Basic Biology of Aging at the University of Washington

Introduction

Welcome to the Biology of Aging at the University of Washington, home of the Nathan Shock Center of Excellence in the Basic Biology of Aging and the Genetic Approaches to Aging Training Grant. The University of Washington is a major center for research in Gerontology, and these programs help to enrich the infrastructure for this work. Please select one of the topics at the left for further information or select one of the links below. Thank you for visiting our site. 

Symposium Registration Now Open: Healthy Aging in People & Their Pets
October 28-29, 2014 Hotel Deca, Seattle

For ​millions ​of ​people, ​pets ​are ​considered ​part ​of ​the ​family. ​ ​Unfortunately, ​companion ​animals ​such ​as ​dogs ​and ​cats ​age ​rapidly ​and ​have ​relatively ​short ​life ​expectancies. ​ ​ ​Research ​in ​the ​biology ​of ​aging ​has ​made ​tremendous ​strides ​over ​the ​past ​several ​years, ​with ​a ​few ​interventions ​having ​been ​found ​capable ​of ​slowing ​aging ​and ​extending ​healthy ​lifespan ​by ​20-40% ​in ​small ​mammals ​such ​as ​mice ​and ​rats. ​ ​These ​same ​interventions ​may ​be ​able ​to ​provide ​dogs ​and ​cats ​with ​three ​to ​five ​or ​more ​years ​of ​additional ​healthy, ​youthful ​life. ​ ​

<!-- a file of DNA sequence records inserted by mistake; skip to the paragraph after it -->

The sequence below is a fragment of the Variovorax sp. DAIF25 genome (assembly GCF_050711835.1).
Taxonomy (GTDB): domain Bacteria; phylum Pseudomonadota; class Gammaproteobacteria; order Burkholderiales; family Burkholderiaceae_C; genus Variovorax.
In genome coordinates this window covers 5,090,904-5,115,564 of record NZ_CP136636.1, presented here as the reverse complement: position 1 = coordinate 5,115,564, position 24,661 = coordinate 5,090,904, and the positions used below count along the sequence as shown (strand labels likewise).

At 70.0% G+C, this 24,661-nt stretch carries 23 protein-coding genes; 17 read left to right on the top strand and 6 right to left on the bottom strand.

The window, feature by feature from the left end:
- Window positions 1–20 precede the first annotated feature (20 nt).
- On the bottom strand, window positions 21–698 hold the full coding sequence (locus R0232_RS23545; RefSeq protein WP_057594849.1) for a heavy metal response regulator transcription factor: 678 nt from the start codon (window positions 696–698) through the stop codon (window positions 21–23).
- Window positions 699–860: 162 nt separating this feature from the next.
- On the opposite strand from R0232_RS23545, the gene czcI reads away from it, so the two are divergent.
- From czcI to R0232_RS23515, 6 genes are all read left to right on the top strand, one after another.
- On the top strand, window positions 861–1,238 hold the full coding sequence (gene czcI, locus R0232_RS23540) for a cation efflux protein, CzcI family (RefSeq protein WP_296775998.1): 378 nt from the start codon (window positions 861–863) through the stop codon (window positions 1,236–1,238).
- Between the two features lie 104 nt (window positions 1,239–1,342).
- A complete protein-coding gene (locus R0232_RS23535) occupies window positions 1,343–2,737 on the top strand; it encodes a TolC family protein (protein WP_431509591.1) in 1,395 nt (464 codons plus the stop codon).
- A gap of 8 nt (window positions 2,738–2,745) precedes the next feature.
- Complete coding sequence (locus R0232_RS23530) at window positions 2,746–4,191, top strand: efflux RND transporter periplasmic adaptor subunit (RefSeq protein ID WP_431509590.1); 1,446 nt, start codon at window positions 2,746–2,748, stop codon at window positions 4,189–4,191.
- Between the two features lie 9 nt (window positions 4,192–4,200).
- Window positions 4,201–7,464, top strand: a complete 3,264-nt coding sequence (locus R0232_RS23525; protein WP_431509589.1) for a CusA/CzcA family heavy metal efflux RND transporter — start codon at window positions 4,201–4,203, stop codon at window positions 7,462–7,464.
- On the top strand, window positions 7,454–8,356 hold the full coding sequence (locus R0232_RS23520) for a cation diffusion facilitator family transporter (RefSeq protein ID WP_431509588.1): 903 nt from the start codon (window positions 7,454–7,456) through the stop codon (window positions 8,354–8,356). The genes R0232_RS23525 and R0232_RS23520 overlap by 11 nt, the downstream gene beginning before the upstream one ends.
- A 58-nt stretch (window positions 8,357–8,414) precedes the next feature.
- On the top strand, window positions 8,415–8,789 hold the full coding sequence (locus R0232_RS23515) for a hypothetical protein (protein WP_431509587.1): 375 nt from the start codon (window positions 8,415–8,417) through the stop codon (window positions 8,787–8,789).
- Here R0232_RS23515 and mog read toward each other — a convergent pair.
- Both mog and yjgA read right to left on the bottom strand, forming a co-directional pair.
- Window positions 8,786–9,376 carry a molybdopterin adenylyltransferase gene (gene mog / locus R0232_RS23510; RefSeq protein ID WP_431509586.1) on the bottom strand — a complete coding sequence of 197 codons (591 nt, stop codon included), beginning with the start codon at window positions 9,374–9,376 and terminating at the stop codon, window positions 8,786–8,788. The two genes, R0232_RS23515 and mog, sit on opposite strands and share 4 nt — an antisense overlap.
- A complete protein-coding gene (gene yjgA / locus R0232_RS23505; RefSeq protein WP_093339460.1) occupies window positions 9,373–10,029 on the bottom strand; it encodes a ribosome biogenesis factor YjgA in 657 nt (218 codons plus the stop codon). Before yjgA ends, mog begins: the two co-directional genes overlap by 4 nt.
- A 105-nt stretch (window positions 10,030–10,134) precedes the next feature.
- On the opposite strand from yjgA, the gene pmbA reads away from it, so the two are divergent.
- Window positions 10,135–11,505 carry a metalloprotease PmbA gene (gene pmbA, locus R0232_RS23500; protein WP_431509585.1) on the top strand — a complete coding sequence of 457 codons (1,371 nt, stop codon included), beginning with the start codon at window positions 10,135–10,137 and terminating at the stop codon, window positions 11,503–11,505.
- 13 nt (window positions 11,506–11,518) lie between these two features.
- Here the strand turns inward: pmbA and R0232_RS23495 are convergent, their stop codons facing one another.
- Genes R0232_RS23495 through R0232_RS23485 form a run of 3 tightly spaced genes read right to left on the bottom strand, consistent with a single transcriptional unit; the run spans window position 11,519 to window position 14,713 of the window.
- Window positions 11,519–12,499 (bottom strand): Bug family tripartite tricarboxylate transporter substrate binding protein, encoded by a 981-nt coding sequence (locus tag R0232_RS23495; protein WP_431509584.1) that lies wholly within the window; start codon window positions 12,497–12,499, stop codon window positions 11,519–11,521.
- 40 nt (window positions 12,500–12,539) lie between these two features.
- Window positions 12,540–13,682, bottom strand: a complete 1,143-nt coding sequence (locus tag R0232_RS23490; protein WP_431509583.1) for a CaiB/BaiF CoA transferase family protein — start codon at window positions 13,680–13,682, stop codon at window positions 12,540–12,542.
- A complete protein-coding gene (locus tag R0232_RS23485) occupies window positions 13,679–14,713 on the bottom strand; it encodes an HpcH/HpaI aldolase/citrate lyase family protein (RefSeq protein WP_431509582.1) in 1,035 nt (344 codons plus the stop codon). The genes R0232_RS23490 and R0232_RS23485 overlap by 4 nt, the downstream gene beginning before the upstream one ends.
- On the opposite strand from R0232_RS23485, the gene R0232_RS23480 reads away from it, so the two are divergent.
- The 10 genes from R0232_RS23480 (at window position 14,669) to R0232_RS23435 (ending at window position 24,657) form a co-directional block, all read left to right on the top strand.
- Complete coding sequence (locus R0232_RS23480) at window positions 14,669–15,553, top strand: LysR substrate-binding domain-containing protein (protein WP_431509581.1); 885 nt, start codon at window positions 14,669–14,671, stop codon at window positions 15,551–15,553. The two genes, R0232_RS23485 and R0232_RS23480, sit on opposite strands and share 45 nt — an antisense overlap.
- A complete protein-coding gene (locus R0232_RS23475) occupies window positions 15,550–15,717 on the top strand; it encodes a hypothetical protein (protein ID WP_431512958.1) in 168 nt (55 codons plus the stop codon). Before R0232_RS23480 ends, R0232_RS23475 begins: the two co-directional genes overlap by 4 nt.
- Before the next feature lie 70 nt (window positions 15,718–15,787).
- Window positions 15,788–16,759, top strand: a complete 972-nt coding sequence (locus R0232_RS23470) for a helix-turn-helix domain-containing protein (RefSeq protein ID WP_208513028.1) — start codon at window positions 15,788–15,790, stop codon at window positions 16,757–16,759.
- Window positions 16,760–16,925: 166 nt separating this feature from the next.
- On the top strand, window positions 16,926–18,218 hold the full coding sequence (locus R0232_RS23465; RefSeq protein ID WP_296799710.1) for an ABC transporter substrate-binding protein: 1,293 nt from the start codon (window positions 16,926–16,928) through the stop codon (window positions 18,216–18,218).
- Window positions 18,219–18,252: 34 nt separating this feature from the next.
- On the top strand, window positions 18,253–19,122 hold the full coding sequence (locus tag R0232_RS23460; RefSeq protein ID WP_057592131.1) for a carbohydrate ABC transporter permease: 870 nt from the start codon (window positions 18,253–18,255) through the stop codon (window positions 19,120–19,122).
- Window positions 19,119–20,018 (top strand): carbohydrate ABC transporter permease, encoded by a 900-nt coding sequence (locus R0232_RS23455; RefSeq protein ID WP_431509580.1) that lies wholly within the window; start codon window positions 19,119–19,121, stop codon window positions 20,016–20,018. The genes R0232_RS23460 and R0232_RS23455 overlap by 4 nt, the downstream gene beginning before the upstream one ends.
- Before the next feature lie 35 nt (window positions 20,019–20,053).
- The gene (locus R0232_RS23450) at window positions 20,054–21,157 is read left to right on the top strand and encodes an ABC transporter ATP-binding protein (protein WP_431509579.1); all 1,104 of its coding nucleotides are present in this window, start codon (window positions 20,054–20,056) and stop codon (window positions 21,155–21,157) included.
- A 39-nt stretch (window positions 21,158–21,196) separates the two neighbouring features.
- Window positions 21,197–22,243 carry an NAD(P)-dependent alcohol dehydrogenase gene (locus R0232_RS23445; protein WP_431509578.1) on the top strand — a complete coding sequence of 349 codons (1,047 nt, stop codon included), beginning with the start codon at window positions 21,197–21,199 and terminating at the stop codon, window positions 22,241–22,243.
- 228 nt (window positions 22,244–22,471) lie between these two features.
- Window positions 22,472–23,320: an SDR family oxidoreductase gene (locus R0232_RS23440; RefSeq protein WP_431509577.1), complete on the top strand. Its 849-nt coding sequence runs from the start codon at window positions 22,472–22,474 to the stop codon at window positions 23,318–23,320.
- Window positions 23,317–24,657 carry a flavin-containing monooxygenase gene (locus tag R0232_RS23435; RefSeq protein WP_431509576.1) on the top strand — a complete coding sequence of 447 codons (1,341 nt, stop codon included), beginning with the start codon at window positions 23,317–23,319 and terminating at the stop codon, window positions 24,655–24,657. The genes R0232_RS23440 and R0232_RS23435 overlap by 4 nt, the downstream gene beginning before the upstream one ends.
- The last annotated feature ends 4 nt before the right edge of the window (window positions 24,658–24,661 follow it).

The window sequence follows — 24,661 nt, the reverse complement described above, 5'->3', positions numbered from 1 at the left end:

This ​symposium ​will ​bring ​together ​experts ​in ​canine ​health ​with ​experts ​in ​the ​biology ​of ​aging ​to ​share ​their ​latest ​research ​discoveries ​and ​discuss ​how ​to ​best ​understand ​and ​tackle ​aging ​in ​companion ​animals. ​ ​Our ​primary ​goal ​is ​to ​accelerate ​translation ​of ​this ​science ​to ​promote ​healthy ​longevity ​not ​just ​in ​people, ​but ​also ​in ​our ​pets. ​

More Information and Registration

Genetic Approaches to Aging Fall Trainee Research Presentations
Age is the single greatest risk factor for nearly every major cause of death and disability in developed nations, and promoting healthy aging is the most effective form of preventative medicine.  Yet, we typically don’t think about aging as a risk factor that can be modified. Research into the biology of aging is about to change that.

Trainees on the Genetic Approaches to Aging Training Grant utilize modern molecular and genetic approaches to investigate the underlying mechanisms of aging in order to help develop interventions that slow the aging process.  Come hear about the latest research in this fall’s Trainee Research Presentation Series

Visit our Partners:

Alzheimer's Disease Research Center (ADRC)
Werner's Syndrome
Canine Longevity Consortium
Rabinovitch Lab
Kaeberlein Lab
Promislow Lab
SAGEWEB
Department of Pathology
University of Washington